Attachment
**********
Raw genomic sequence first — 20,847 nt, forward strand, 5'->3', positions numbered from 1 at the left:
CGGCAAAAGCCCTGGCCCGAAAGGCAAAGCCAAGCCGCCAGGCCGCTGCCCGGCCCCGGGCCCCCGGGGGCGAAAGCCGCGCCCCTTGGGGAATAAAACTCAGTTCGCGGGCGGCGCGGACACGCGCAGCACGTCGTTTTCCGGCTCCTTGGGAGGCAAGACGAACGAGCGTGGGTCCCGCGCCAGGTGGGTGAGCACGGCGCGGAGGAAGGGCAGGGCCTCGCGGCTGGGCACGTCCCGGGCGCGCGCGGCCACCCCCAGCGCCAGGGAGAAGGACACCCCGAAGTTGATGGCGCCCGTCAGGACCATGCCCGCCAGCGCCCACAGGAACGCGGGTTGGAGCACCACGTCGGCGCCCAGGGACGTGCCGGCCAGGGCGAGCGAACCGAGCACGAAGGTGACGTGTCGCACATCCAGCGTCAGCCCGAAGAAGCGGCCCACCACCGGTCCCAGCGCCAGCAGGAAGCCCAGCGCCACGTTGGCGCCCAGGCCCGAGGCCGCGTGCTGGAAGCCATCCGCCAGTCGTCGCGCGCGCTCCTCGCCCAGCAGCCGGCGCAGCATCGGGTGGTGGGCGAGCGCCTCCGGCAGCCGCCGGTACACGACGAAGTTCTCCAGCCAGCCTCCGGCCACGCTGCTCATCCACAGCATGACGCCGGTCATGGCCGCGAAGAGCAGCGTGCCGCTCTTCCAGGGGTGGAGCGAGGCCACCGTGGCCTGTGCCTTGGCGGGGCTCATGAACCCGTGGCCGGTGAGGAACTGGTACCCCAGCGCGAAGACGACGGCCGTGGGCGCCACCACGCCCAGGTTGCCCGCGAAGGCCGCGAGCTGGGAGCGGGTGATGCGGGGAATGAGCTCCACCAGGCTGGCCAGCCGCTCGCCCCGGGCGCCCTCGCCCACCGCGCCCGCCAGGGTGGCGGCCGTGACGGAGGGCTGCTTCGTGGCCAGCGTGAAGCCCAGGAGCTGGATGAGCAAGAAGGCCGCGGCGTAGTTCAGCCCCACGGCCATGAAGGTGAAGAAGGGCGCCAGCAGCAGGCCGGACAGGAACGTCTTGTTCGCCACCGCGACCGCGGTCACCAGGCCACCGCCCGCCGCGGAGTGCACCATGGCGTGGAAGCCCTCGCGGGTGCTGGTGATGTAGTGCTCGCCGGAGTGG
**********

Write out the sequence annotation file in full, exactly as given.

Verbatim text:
Raw genomic sequence first — 20,847 nt, forward strand, 5'->3', positions numbered from 1 at the left:
CGGCAAAAGCCCTGGCCCGAAAGGCAAAGCCAAGCCGCCAGGCCGCTGCCCGGCCCCGGGCCCCCGGGGGCGAAAGCCGCGCCCCTTGGGGAATAAAACTCAGTTCGCGGGCGGCGCGGACACGCGCAGCACGTCGTTTTCCGGCTCCTTGGGAGGCAAGACGAACGAGCGTGGGTCCCGCGCCAGGTGGGTGAGCACGGCGCGGAGGAAGGGCAGGGCCTCGCGGCTGGGCACGTCCCGGGCGCGCGCGGCCACCCCCAGCGCCAGGGAGAAGGACACCCCGAAGTTGATGGCGCCCGTCAGGACCATGCCCGCCAGCGCCCACAGGAACGCGGGTTGGAGCACCACGTCGGCGCCCAGGGACGTGCCGGCCAGGGCGAGCGAACCGAGCACGAAGGTGACGTGTCGCACATCCAGCGTCAGCCCGAAGAAGCGGCCCACCACCGGTCCCAGCGCCAGCAGGAAGCCCAGCGCCACGTTGGCGCCCAGGCCCGAGGCCGCGTGCTGGAAGCCATCCGCCAGTCGTCGCGCGCGCTCCTCGCCCAGCAGCCGGCGCAGCATCGGGTGGTGGGCGAGCGCCTCCGGCAGCCGCCGGTACACGACGAAGTTCTCCAGCCAGCCTCCGGCCACGCTGCTCATCCACAGCATGACGCCGGTCATGGCCGCGAAGAGCAGCGTGCCGCTCTTCCAGGGGTGGAGCGAGGCCACCGTGGCCTGTGCCTTGGCGGGGCTCATGAACCCGTGGCCGGTGAGGAACTGGTACCCCAGCGCGAAGACGACGGCCGTGGGCGCCACCACGCCCAGGTTGCCCGCGAAGGCCGCGAGCTGGGAGCGGGTGATGCGGGGAATGAGCTCCACCAGGCTGGCCAGCCGCTCGCCCCGGGCGCCCTCGCCCACCGCGCCCGCCAGGGTGGCGGCCGTGACGGAGGGCTGCTTCGTGGCCAGCGTGAAGCCCAGGAGCTGGATGAGCAAGAAGGCCGCGGCGTAGTTCAGCCCCACGGCCATGAAGGTGAAGAAGGGCGCCAGCAGCAGGCCGGACAGGAACGTCTTGTTCGCCACCGCGACCGCGGTCACCAGGCCACCGCCCGCCGCGGAGTGCACCATGGCGTGGAAGCCCTCGCGGGTGCTGGTGATGTAGTGCTCGCCGGAGTGG